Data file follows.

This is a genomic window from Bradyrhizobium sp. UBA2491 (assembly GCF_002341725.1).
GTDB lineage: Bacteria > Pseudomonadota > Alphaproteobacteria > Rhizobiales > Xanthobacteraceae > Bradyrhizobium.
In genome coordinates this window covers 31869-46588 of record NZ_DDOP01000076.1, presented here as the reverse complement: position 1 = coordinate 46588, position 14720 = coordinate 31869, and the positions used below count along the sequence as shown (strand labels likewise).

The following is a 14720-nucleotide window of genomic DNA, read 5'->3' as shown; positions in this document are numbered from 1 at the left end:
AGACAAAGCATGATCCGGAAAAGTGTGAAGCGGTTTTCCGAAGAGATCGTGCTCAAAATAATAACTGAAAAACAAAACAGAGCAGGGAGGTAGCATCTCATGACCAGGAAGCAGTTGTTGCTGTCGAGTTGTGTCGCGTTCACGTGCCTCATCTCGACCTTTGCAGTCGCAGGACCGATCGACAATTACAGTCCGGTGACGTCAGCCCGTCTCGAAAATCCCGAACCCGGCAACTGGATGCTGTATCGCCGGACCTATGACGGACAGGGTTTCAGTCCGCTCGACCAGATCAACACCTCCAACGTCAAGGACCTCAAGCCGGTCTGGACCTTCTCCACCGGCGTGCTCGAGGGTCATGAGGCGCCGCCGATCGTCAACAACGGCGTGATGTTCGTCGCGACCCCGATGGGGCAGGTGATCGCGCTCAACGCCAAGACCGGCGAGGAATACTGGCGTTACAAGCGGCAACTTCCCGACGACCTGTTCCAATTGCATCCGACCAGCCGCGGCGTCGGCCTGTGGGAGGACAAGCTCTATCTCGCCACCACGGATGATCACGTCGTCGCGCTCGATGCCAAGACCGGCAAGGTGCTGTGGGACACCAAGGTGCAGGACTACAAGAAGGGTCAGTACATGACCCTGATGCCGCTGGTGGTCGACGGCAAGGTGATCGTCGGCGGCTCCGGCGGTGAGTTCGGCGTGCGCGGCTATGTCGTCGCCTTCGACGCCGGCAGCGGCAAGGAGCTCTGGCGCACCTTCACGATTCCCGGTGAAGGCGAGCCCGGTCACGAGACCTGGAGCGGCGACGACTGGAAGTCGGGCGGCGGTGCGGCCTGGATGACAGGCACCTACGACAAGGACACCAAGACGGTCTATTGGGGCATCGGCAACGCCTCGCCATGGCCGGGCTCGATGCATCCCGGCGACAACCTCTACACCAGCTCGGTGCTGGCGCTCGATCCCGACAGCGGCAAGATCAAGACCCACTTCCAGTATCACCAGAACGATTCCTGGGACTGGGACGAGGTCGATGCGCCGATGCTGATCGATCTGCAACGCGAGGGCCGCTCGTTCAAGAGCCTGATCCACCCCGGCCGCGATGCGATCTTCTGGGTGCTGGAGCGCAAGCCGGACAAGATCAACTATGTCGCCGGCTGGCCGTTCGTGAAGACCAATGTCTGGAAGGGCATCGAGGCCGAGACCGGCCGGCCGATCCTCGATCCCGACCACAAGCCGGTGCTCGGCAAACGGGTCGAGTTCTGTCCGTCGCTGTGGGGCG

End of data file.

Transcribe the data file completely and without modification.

This is a genomic window from Bradyrhizobium sp. UBA2491 (assembly GCF_002341725.1).
GTDB lineage: Bacteria > Pseudomonadota > Alphaproteobacteria > Rhizobiales > Xanthobacteraceae > Bradyrhizobium.
In genome coordinates this window covers 31869-46588 of record NZ_DDOP01000076.1, presented here as the reverse complement: position 1 = coordinate 46588, position 14720 = coordinate 31869, and the positions used below count along the sequence as shown (strand labels likewise).

The following is a 14720-nucleotide window of genomic DNA, read 5'->3' as shown; positions in this document are numbered from 1 at the left end:
AGACAAAGCATGATCCGGAAAAGTGTGAAGCGGTTTTCCGAAGAGATCGTGCTCAAAATAATAACTGAAAAACAAAACAGAGCAGGGAGGTAGCATCTCATGACCAGGAAGCAGTTGTTGCTGTCGAGTTGTGTCGCGTTCACGTGCCTCATCTCGACCTTTGCAGTCGCAGGACCGATCGACAATTACAGTCCGGTGACGTCAGCCCGTCTCGAAAATCCCGAACCCGGCAACTGGATGCTGTATCGCCGGACCTATGACGGACAGGGTTTCAGTCCGCTCGACCAGATCAACACCTCCAACGTCAAGGACCTCAAGCCGGTCTGGACCTTCTCCACCGGCGTGCTCGAGGGTCATGAGGCGCCGCCGATCGTCAACAACGGCGTGATGTTCGTCGCGACCCCGATGGGGCAGGTGATCGCGCTCAACGCCAAGACCGGCGAGGAATACTGGCGTTACAAGCGGCAACTTCCCGACGACCTGTTCCAATTGCATCCGACCAGCCGCGGCGTCGGCCTGTGGGAGGACAAGCTCTATCTCGCCACCACGGATGATCACGTCGTCGCGCTCGATGCCAAGACCGGCAAGGTGCTGTGGGACACCAAGGTGCAGGACTACAAGAAGGGTCAGTACATGACCCTGATGCCGCTGGTGGTCGACGGCAAGGTGATCGTCGGCGGCTCCGGCGGTGAGTTCGGCGTGCGCGGCTATGTCGTCGCCTTCGACGCCGGCAGCGGCAAGGAGCTCTGGCGCACCTTCACGATTCCCGGTGAAGGCGAGCCCGGTCACGAGACCTGGAGCGGCGACGACTGGAAGTCGGGCGGCGGTGCGGCCTGGATGACAGGCACCTACGACAAGGACACCAAGACGGTCTATTGGGGCATCGGCAACGCCTCGCCATGGCCGGGCTCGATGCATCCCGGCGACAACCTCTACACCAGCTCGGTGCTGGCGCTCGATCCCGACAGCGGCAAGATCAAGACCCACTTCCAGTATCACCAGAACGATTCCTGGGACTGGGACGAGGTCGATGCGCCGATGCTGATCGATCTGCAACGCGAGGGCCGCTCGTTCAAGAGCCTGATCCACCCCGGCCGCGATGCGATCTTCTGGGTGCTGGAGCGCAAGCCGGACAAGATCAACTATGTCGCCGGCTGGCCGTTCGTGAAGACCAATGTCTGGAAGGGCATCGAGGCCGAGACCGGCCGGCCGATCCTCGATCCCGACCACAAGCCGGTGCTCGGCAAACGGGTCGAGTTCTGTCCGTCGCTGTGGGGCG